“Swine flu won’t kill you, but it will unlock the door and leave it open for the real killer to come in.”
“That killer is almost always pneumonia,” said Jim Bowen, a retired virologist from Austin and former vice president at MD Anderson Cancer Center in Houston. “That’s why you watch for fever and other symptoms returning after the flu should have ended, because it may mean the flu is over but pneumonia is taking hold, and that can be fatal.”
Bowen told the M&Ms’ meeting at the First United Methodist Church in Johnson City about flu virus and how it works, and the swine flu in particular.
Getting flu and pneumonia shots is the first defense, he said.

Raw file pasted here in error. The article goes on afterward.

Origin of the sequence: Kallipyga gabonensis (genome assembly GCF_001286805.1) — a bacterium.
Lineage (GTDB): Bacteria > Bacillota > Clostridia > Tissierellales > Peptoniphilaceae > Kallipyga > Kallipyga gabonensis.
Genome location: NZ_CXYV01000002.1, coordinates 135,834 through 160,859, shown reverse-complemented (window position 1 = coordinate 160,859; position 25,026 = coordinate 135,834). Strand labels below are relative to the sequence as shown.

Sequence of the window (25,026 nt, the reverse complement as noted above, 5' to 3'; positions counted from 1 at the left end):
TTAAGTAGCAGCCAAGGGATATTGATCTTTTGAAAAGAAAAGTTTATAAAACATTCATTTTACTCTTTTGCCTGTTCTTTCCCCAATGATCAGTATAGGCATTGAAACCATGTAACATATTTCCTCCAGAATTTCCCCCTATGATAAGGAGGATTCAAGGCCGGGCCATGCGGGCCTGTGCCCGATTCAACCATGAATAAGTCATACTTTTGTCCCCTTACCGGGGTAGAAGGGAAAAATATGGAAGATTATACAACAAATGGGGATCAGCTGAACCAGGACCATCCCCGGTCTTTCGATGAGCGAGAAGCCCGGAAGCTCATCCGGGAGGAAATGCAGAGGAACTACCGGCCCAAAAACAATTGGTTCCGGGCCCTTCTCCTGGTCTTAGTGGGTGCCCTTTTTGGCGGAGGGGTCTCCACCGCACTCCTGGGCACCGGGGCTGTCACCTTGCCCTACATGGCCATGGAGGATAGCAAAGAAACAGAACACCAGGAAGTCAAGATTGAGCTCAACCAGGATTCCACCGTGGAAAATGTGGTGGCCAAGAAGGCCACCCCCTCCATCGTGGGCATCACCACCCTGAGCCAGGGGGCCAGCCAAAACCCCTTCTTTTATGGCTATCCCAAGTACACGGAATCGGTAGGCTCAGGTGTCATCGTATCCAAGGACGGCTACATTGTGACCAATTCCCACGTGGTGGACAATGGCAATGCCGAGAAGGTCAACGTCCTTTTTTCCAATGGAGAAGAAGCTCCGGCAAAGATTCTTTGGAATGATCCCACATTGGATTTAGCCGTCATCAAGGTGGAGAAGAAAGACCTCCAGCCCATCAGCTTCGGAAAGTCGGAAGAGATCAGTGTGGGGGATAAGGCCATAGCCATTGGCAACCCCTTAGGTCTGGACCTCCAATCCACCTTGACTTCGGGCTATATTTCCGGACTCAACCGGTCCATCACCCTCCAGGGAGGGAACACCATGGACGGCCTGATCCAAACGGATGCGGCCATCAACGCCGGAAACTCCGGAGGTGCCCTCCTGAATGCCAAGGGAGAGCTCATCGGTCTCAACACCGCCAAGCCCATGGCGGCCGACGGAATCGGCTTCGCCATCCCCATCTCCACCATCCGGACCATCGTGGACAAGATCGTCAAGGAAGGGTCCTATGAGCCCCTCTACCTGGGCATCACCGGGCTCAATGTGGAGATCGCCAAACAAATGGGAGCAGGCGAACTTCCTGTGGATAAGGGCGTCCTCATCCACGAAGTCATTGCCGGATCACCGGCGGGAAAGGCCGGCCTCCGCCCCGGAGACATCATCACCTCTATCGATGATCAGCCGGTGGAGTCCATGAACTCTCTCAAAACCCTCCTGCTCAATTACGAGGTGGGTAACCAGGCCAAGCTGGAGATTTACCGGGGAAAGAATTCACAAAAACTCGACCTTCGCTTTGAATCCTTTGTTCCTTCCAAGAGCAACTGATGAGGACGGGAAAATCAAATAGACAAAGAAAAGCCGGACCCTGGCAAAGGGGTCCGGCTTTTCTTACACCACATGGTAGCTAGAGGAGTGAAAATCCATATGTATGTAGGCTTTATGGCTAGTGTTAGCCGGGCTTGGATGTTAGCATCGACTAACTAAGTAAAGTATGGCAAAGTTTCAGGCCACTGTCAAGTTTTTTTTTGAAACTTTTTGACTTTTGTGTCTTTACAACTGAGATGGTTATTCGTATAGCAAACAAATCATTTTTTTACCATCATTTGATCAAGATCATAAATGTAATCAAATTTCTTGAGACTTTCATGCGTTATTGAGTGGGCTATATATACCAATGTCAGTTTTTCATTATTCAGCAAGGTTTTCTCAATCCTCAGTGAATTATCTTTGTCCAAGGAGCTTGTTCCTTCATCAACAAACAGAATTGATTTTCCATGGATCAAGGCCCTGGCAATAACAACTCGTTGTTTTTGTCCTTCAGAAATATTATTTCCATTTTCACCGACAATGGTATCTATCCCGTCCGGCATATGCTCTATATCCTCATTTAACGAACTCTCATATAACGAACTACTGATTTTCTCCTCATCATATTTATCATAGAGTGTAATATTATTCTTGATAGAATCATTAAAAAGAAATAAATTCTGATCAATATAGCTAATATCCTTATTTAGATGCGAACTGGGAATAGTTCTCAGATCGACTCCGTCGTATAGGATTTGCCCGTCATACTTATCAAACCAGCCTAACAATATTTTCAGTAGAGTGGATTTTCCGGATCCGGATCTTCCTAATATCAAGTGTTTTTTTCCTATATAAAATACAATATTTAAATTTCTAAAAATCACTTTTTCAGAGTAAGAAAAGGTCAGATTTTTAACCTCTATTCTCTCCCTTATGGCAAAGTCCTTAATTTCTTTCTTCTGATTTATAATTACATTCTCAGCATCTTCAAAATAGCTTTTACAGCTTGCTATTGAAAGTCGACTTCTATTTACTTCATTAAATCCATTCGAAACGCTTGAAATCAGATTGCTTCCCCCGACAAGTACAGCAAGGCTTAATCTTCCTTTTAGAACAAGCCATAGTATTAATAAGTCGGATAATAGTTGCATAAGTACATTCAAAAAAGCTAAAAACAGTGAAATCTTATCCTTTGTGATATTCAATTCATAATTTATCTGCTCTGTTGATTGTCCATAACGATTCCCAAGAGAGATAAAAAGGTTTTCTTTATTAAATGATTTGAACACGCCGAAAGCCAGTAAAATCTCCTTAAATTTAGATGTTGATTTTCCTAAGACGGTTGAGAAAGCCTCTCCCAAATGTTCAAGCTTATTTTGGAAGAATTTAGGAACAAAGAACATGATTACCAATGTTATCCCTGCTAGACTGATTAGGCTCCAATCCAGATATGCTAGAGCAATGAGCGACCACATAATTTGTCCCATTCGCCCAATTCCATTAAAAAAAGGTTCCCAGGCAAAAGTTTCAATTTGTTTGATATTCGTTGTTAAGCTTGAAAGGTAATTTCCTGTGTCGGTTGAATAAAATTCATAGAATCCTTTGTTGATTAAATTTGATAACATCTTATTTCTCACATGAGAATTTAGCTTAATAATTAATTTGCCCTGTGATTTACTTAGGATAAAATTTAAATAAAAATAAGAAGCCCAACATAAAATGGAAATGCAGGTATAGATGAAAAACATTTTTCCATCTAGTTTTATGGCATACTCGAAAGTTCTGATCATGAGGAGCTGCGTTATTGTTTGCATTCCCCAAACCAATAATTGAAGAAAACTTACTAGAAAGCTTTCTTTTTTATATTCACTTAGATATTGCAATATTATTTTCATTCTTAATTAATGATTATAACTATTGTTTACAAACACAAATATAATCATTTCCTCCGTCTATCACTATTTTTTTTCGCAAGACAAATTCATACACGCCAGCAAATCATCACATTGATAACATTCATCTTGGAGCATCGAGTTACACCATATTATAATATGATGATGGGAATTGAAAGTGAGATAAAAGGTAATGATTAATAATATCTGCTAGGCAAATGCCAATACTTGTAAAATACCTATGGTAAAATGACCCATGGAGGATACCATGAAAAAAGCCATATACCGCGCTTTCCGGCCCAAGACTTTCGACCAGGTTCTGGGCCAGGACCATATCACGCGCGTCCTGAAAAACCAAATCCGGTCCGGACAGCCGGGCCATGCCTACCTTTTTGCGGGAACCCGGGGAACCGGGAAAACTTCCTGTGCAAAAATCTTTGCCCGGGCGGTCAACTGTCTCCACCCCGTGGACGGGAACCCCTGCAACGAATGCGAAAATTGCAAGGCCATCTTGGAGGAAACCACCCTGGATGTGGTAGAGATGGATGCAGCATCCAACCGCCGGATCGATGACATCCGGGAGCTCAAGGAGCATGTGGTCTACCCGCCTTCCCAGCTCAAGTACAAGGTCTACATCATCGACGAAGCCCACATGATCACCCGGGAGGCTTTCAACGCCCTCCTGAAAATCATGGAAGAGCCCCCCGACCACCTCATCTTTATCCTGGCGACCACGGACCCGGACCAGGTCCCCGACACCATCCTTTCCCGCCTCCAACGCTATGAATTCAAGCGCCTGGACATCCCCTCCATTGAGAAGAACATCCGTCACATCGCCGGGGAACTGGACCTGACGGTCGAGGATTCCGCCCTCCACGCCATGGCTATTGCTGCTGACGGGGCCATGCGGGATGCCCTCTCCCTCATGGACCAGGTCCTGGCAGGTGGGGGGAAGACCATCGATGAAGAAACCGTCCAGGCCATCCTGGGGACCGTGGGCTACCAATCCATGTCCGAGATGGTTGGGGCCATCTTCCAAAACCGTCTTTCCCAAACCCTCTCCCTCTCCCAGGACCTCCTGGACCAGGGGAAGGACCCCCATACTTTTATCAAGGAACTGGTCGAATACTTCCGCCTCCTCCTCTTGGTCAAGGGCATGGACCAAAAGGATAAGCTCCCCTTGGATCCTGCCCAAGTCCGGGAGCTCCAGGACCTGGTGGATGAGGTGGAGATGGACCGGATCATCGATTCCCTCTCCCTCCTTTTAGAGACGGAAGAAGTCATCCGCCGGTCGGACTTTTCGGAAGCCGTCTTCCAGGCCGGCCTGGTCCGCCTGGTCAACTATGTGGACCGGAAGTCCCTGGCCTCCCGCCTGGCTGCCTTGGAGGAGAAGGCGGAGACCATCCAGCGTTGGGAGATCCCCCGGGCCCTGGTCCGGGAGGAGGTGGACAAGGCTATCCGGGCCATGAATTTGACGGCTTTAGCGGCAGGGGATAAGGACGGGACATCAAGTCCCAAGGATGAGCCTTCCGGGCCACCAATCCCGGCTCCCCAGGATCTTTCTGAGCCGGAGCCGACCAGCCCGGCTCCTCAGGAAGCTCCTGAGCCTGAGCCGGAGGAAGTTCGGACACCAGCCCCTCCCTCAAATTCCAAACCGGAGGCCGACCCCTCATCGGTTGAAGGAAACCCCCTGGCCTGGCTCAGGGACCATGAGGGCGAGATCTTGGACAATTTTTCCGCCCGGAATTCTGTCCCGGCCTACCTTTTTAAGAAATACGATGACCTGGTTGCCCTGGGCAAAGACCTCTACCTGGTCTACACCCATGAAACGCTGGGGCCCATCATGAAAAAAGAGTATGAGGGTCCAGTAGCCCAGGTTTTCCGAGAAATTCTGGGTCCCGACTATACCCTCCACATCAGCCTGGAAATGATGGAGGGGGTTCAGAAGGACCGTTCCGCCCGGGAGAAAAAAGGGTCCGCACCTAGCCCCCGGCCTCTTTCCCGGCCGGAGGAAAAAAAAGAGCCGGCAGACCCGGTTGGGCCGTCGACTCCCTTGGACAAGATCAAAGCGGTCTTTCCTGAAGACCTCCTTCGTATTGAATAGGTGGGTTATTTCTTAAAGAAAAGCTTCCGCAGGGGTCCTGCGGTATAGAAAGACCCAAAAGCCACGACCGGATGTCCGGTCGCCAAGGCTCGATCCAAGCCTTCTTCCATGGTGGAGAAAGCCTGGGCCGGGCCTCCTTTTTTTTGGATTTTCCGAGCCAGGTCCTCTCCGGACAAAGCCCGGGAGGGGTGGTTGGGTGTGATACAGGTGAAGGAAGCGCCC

“But just as there are several kinds of flu going around, there are six or eight types of pneumonia. The shots protect against the most common ones, but if you catch a different flu, you still get sick, and if a different pneumonia follows it, you get even sicker.”
He explained that a disturbing aspect of swine flu is that in some cases, it has managed to get past all the body’s defenses and infect deep in the lungs. Even if the flu quickly dies out there, it opens a path for pneumonia, which can be fatal. In the worst cases, the patient has died within 24 hours of the appearance of the first symptoms.
“That’s going to happen in only a very small percentage of cases,” Bowen added, “so there’s no reason to be frightened of swine flu. It does show, however, that we ought to have a deep respect for swine flu, get our shots, try to avoid catching it, and treat it appropriately if we do get it.”
Fortunately, he added, Blanco County residents are probably the best informed rural county in the country because of the attention and media coverage the disease has had here. Stay on top of it and stay healthy, Bowen concluded.
“And wash your hands!”